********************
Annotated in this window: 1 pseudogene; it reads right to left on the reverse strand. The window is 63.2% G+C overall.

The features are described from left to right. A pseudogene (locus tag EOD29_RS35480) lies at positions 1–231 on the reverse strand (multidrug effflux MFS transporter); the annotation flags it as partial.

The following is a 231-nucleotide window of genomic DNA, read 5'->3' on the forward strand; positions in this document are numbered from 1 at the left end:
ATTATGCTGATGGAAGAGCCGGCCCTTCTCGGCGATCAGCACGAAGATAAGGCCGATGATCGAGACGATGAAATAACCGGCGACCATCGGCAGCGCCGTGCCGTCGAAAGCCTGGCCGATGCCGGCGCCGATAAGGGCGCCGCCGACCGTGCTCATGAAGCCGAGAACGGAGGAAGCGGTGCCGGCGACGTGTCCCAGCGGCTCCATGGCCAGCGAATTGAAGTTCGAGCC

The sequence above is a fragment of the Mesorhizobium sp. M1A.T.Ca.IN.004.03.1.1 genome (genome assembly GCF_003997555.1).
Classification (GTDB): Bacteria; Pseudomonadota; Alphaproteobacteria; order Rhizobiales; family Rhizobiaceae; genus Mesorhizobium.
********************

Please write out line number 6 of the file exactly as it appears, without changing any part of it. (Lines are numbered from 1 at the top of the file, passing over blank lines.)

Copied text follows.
Classification (GTDB): Bacteria; Pseudomonadota; Alphaproteobacteria; order Rhizobiales; family Rhizobiaceae; genus Mesorhizobium.